ACAs are simply archive files. There's no compression, just grouping. There are several benefits in using ACAs for you project. First, you don't have to list out all the resources individually. Instead, you will have only one resource - the aca file itself - listed in your playlist and manifest. Second, the player will have a lot fewer seek operations to perform because it only needs to load your aca as a resource and not all the individual files, so your application will load faster. Third, the player will be able to make better use of its available storage because rather than assigning individual assets to blocks and wasting space, there is only one aca file to load, so less wasted space.
Referencing an ACA as a ResourceLets' suppose we want to change the Hello World application (C:\Program Files\HD DVD Interactivity Jumpstart\Samples\HelloWorld\ADV_OBJ) to use an ACA that we've created called hello.aca (more on creation later) which contains all the files needed for the Hello World application (font.ttf, manifest.xmf, markup.xmu).
Our playlist (VPLST000.XPL) title application reference used to be:
<ApplicationSegment autorun="true" titleTimeBegin="00:00:00:01" titleTimeEnd="23:59:59:59" src="file:///dvddisc/ADV_OBJ/manifest.xmf" zOrder="0" sync="hard">
<ApplicationResource loadingBegin="00:00:00:00" priority="1" size="763" src="file:///dvddisc/ADV_OBJ/manifest.xmf" multiplexed="false" />
<ApplicationResource loadingBegin="00:00:00:00" priority="1" size="78072" src="file:///dvddisc/ADV_OBJ/font.ttf" multiplexed="false" />
<ApplicationResource loadingBegin="00:00:00:00" priority="1" size="1214" src="file:///dvddisc/ADV_OBJ/markup.xmu" multiplexed="false" />
Will be changed to:
<ApplicationSegment autorun="true" titleTimeBegin="00:00:00:01" titleTimeEnd="23:59:59:59" src="file:///dvddisc/ADV_OBJ/hello.aca/manifest.xmf" zOrder="0" sync="hard">
<ApplicationResource loadingBegin="00:00:00:00" priority="1" size="99999" src="file:///dvddisc/ADV_OBJ/hello.aca" multiplexed="false" />
Our manifest (manifest.xmf) resource list used to be:
<Resource src="file:///dvddisc/ADV_OBJ/markup.xmu" /> <Resource src="file:///dvddisc/ADV_OBJ/font.ttf" />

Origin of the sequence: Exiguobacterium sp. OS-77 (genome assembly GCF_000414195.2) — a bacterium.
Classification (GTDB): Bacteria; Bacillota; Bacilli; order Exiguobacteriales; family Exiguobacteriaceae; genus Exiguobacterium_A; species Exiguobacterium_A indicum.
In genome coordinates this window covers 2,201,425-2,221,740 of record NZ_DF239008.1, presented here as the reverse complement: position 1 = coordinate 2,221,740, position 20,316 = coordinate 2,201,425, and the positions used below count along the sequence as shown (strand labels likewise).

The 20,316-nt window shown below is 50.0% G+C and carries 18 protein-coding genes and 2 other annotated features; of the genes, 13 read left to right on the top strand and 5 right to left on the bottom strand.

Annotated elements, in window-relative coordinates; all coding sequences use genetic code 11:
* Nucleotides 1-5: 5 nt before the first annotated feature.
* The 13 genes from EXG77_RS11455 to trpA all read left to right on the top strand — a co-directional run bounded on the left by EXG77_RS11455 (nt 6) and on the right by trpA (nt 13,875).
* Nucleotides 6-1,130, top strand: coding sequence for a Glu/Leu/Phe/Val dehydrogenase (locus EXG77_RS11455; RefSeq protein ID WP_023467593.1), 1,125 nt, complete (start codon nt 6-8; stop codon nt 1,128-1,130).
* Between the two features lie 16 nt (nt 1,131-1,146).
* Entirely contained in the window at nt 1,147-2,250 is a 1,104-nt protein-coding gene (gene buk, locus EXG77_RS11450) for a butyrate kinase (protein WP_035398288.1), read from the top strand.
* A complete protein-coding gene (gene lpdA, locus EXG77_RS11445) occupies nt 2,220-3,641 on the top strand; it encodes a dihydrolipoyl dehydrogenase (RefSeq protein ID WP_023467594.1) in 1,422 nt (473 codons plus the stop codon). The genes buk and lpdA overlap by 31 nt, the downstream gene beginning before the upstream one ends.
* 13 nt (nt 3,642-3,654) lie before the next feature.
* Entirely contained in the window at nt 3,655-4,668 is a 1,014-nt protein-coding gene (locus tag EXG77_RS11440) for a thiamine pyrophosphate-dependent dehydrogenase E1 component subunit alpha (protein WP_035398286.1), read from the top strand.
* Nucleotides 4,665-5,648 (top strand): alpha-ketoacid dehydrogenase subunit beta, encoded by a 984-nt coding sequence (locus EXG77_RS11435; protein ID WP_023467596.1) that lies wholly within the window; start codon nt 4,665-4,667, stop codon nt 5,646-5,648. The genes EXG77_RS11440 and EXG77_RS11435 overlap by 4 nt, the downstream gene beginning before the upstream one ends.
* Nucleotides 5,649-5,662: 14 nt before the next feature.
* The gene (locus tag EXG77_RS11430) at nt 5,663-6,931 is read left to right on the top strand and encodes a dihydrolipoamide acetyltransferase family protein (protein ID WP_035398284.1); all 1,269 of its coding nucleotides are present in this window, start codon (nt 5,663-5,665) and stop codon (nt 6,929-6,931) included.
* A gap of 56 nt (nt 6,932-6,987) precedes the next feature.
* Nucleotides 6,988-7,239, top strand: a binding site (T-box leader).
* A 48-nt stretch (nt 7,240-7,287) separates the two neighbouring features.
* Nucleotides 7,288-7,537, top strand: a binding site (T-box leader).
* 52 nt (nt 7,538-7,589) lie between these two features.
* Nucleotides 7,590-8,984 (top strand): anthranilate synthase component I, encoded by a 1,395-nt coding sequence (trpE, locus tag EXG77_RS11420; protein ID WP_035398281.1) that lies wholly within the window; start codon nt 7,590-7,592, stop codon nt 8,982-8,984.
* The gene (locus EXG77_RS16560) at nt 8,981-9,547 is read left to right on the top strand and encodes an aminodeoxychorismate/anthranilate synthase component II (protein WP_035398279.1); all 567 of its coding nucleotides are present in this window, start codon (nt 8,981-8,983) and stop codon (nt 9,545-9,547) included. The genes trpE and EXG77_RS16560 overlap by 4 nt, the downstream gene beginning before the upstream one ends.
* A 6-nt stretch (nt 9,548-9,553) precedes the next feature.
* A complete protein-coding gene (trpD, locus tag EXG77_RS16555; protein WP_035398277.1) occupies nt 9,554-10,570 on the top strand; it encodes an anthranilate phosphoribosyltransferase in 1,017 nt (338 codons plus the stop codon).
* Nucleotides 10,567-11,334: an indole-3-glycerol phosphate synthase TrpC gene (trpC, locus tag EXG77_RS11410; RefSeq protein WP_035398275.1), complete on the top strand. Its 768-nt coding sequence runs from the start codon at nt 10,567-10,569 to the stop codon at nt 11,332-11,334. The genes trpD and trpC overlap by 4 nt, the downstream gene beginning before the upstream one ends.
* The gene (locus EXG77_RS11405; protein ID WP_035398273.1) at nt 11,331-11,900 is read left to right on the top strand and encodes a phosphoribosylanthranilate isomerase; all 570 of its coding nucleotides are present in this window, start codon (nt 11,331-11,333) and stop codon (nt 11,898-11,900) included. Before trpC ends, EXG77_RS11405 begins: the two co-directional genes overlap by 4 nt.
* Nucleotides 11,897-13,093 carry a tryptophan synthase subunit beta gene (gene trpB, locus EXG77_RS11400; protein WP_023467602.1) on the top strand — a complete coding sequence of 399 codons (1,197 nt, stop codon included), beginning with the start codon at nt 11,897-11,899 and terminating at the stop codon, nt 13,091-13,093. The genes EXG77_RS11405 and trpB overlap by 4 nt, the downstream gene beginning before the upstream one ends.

<Resource src="file:///dvddisc/ADV_OBJ/hello.aca" />
Referencing Files in the ACA
Notice that when you reference a file within the aca - like the manifest reference in the title application from the playlist above - you treat it as if it were a folder. When you want to reference the manifest.xmf file with in hello.aca, you use file:///dvddisc/ADV_OBJ/hello.aca/manifest.xmf.
ACAs contain files, not directories. All files within your aca must be at the same level.
Before you create your ACA, you will want to make sure your references within your manifests and markup files are correct. One of the easiest ways to ensure your references are correct is to use relative references instead of absolute whenever possible. In the Hello World application, notice that the reference to the markup file "markup.xmu" within the manifest is relative and so is the reference to the font "font.ttf" within the markup. The reference that must be absolute, however, is the reference to the ACA as a Resource within the manifest.
Correct: <Resource src="file:///dvddisc/ADV_OBJ/hello.aca" />
Wrong: <Resource src="hello.aca" />
The references to the manifest for the application and aca resource in the playlist must be absolute as well.
Creating an ACA
There are several different tools that you can use to create an ACA. For development purposes, you can use the CreateACA.exe command line tool that comes with the HD DVD Interactivity Jumpstart. This tool doesn't support AACS, so you probably won't want to use it for final aca, but it's very helpful for development. You can find this tool in C:\Program Files\HD DVD Interactivity Jumpstart\Tools.
There are two ways you can use this tool to create an ACA. As part of the command line arguments, you can list out the files that should be included inside the aca. Alternatively, you can pass a text file with the list of files to be included.
To create an aca using the list of files as command line arguments, open a command line prompt in the HelloWorld\ADV_OBJ directory and enter the following...
"C:\Program Files\HD DVD Interactivity Jumpstart\Tools\CreateACA.exe" -c hello.aca markup.xmu font.ttf manifest.xmf
To create an aca by passing in a text file, put the following in a text file called temp.txt in the ADV_OBJ directory
And run the following from the command line:
"C:\Program Files\HD DVD Interactivity Jumpstart\Tools\CreateACA.exe" -f hello.aca temp.txt
Using a Batch File
Of course, we don't want to hand type this temporary text file for every project and then have to update it for each new resource. Instead, we're going to use a batch file to create this temp.txt file and generate our aca for us.
In the HelloWorld\ADV_OBJ directory create a folder called "hello". I like to use a folder with the same name as my aca.
Move your application files (manifest.xmf, markup.xmu, and font.ttf) into the hello directory.
Open manifest.xmf and change the resource tags as show above.
Open up your text editor and enter the following (or download the file at the end of this post):
::SET YOUR DIRECTORY NAME HERE
:loop through that directory to create a list of files
FOR %%f in (%DIR_NAME%\*.*) DO echo %%f>> temp.txt
:create an aca that matches your directory name
"C:\Program Files\HD DVD Interactivity Jumpstart\Tools\CreateACA.exe" -f %DIR_NAME%.aca temp.txt
:delete the temp text file
Save this as CREATE_ACA.bat in your HelloWorld\ADV_OBJ directory.
Now you can double click on this file to quickly generate an aca.
Just copy this file to your other projects and change the "DIR_NAME" setting at the top to generate ACAs for those projects too.
General Why is Microsoft involved in HD DVD? Microsoft supports HD DVD because the mandatory player features